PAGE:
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Agalloch - Pale Folklore CD (album) cover




Experimental/Post Metal

3.75 | 152 ratings

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Prog Metal Team
4 stars I have the impression that the Agalloch ratings on PA suffer because of the difficulty to put them in a box with a clear and neat genre tag. Agalloch started out as mild black metal and evolved into more atmospheric and drawn out soundscapes, featuring both beautiful vocal harmonies and harsh black metal rasps and whispers. Experimental/Post Metal is an appropriate sub to put them in but as it goes with all great bands, they defy categorization and people are bound to approach them with entirely wrong expectations and preconceptions.

The opening track She Painted Fire is a fine example of their versatility. Starting quite symphonic with a great classical theme on fuzzed out guitars, it develops dramatically till the songs takes up speed around minute 2.30 and goes through a number of melodic riffs till minute 4. Then it shifts to moody chords and rough whispers, making up a chilling atmosphere. Agalloch also add some female vocals, not overstated as in most female-fronted metal, but quite subtle and functional. The song continues with another up-tempo part that sounds slightly muffled, it's a small mixing flaw on this otherwise satisfactory production. Part 2 of the track picks up the faster pace again, reminiscent of Katatonia's Brave Murder Day stylings. A clean electric guitar plucking similar to early Anathema serves as a bridge into the 3rd part, which features the first verses with some clean singing. They also bring in galloping riffs known from Iron Maiden. Agalloch's music can of course not be compared to the arena anthems from Maiden, but the influence of Maiden on their black metal should not be understated either, many bands from the extreme scene (Immortal, Dissection, In Flames) openly quote Maiden as an influence. So does Agalloch here in my ears.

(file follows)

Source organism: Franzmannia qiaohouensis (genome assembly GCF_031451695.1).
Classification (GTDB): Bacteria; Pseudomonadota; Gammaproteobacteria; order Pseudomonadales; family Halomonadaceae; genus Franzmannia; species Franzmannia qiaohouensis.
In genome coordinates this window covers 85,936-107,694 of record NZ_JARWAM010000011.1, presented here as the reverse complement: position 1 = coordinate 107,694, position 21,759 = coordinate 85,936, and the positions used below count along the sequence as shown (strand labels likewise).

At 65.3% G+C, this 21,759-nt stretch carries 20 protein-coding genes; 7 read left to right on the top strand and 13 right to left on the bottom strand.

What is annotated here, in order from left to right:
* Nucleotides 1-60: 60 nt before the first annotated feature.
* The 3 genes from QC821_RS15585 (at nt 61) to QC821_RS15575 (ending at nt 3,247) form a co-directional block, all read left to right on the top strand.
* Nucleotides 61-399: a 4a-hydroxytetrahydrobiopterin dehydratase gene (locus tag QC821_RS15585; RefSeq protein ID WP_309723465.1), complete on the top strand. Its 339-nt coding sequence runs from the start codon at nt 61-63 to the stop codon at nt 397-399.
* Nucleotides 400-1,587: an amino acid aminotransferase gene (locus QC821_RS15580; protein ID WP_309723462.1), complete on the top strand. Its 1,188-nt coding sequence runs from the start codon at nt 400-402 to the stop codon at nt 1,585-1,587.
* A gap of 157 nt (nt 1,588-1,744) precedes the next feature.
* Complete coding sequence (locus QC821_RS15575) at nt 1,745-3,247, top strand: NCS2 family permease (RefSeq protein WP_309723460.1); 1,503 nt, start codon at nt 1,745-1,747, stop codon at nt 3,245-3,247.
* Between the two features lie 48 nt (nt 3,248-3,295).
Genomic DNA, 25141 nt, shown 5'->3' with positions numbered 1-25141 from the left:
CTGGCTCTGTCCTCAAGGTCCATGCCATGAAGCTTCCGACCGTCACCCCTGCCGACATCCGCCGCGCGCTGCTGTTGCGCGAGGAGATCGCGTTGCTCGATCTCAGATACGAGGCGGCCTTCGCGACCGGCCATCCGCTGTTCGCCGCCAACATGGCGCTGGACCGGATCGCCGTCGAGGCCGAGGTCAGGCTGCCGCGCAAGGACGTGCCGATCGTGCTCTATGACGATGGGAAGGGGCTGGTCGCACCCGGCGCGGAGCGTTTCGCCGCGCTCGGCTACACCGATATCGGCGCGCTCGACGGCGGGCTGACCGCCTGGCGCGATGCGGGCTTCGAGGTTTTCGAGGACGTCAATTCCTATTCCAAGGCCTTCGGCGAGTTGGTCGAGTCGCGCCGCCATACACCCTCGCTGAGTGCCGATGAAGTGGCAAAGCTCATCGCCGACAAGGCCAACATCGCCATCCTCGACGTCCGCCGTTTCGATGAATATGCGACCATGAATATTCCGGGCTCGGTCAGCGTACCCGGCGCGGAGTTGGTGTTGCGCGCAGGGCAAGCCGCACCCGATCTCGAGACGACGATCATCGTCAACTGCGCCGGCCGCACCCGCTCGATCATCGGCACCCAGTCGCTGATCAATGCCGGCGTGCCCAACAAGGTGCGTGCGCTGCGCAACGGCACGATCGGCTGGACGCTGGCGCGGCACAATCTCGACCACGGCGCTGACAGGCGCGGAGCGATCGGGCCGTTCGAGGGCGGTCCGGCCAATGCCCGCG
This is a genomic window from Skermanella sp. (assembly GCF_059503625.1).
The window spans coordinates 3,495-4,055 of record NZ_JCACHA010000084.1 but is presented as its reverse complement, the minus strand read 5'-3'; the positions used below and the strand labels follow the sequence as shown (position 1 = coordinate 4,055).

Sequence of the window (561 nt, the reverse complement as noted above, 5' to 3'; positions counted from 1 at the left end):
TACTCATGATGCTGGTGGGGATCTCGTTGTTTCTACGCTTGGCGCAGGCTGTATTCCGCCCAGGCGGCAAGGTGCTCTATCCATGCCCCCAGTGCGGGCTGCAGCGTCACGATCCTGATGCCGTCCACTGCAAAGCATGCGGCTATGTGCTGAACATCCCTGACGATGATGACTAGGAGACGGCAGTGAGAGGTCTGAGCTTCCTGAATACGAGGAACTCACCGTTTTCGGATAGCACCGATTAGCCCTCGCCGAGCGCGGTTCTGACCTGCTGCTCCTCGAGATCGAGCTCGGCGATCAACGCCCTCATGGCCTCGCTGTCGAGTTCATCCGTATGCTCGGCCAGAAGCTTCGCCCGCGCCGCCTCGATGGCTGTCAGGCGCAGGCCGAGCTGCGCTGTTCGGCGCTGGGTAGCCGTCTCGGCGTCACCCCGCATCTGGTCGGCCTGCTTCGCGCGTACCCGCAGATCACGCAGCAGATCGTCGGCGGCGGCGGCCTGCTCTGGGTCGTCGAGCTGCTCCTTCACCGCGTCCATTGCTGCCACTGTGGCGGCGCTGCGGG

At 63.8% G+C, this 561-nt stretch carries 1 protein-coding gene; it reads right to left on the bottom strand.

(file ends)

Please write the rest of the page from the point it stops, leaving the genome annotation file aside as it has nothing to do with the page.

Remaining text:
The Misshapen Steed is a gentle moody classical interlude featuring harp, flutes and strings. Hallways of Enchanted Ebony is another big composition with an enchanting up-tempo pace and great guitar harmonies. As usually in modern metal, the vocals could be an acquired taste. The husky shrieks of Agalloch are not obtrusive or really extreme but the artistic choice for evocative ambience over melody might put off some of some sensitive souls. It's my experience that it takes a while to make the 'click' to appreciate this vocal style but, unless you have blocking principles against non-melodious elements in music, they will eventually make sense. Simply because they do.

Dead Winter Days continues the same vibe as Hallways of Enchanted Ebony. Fast and slightly dissonant riffs spin an entrancing groove, I can not overstress how huge the influence of Katatonia's Brave Murder Day must have been. As Embers Dress The Sky already featured on the debut demo, it's Agalloch's trademark sound and has predominant clean vocals that create an interesting effect that is both harmonious and sinister. The Melancholy Spirit is a more drawn out type of composition, laid-back with gently brooding sections, it's the kind of music they would perfect on Ashes Against The Grain.

The only criticism for this very mature and accomplished debut is the muffled sound and the sometimes abrupt transitions between song sections. Both issues would be dealt with on the ensuing releases. In the meantime, 4 solid stars.

Bonnek | 4/5 |


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